And now, Port cocktails! Remember Port?

on 29/02/12 at 8:55 am

Booze News
When I think about port, I think of my earliest, clumsy attempts at seeming — with requisite air quotes — “sophisticated,” or at least “fancy.” Back then, in my 20s, port seemed like the fast track to connoisseurship. “I’ll take a glass of the ’85 Fonseca,” I’d say to a waiter as everyone else was simply ordering dessert.

I admit I was kind of insufferable. But I did grow fond of port, and it did end up being the first wine I truly came to know, from drinking a lot of it as well as making several visits to the famed port lodges in Porto, the Portuguese city from which the wine takes its name. Yet over time, my love for port waned. Like everyone else’s, it seemed.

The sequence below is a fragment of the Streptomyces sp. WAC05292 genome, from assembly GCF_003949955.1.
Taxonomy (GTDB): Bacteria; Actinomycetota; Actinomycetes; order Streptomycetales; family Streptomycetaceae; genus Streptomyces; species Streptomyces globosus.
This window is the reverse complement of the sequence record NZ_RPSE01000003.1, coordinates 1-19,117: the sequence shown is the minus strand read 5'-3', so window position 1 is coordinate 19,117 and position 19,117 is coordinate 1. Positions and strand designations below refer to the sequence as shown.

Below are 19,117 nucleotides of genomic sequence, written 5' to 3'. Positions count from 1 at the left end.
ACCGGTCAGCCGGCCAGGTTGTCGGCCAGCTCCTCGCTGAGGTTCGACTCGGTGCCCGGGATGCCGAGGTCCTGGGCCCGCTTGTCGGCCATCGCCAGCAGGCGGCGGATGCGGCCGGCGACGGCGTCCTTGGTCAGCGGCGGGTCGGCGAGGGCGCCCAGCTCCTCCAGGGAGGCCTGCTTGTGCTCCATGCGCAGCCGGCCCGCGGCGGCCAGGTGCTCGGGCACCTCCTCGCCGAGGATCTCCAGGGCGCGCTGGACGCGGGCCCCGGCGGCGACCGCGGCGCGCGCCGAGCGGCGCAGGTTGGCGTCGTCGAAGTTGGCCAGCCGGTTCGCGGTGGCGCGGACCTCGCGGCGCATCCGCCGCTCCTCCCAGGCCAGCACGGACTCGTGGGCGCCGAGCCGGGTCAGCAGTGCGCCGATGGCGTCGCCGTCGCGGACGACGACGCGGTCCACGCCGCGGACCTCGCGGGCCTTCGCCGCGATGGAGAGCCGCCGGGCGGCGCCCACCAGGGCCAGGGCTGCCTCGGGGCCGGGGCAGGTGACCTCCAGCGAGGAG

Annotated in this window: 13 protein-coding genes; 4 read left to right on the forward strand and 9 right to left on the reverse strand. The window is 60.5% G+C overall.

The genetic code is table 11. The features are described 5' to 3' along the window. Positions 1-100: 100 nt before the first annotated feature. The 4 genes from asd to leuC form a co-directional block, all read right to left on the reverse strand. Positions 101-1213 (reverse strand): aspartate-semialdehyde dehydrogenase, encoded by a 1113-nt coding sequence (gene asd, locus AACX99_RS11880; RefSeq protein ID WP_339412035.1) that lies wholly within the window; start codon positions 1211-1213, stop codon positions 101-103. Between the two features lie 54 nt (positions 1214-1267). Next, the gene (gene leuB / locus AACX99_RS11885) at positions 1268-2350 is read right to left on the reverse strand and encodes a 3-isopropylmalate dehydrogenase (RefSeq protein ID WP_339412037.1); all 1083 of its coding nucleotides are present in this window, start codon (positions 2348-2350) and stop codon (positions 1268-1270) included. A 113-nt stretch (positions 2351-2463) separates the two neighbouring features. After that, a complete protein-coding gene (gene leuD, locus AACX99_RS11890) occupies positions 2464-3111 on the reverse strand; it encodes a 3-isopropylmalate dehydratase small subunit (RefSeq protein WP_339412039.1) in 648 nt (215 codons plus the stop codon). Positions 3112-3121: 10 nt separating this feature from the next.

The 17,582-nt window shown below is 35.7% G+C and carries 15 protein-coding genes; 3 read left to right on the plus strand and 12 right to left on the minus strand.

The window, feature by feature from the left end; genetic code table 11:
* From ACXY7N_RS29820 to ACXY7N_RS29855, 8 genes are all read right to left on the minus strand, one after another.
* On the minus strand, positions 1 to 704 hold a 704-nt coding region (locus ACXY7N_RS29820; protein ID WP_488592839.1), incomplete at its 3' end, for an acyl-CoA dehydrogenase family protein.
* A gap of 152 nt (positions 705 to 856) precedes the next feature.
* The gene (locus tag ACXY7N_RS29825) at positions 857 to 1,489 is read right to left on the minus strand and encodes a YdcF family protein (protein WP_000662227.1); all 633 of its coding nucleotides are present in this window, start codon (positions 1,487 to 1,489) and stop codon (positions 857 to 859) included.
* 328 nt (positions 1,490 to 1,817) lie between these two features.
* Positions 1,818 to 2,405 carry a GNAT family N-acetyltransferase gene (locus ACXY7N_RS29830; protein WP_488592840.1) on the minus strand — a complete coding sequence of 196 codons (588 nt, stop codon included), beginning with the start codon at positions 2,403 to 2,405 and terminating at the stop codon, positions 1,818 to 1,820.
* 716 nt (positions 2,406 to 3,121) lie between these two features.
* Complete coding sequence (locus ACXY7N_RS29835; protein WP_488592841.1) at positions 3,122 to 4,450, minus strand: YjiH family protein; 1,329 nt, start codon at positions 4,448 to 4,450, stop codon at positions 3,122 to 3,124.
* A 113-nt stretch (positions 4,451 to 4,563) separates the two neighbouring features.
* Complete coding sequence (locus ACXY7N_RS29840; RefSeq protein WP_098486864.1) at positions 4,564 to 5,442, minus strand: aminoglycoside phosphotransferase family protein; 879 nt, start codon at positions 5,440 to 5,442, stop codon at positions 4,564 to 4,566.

There are a lot of theories on why port fell out of favor. Sure, it’s seen as the kind of drink that an elderly British gentleman, dressed in tweed, might sip while smoking a pipe; not exactly a contemporary image.

But even that can’t totally explain why fewer and fewer people drink port. This is a time, after all, when other, old-timey fortified wines such as sherry, Madeira or even Tokaji are gaining a new following, promoted by young, hipster sommeliers with tattoos.

“Port sales are flat,” Aymeric de Gironde, sales director for the venerable Quinta do Noval port house, told me when I visited the Douro Valley this past fall.

FULL STORY via Washington Post

 

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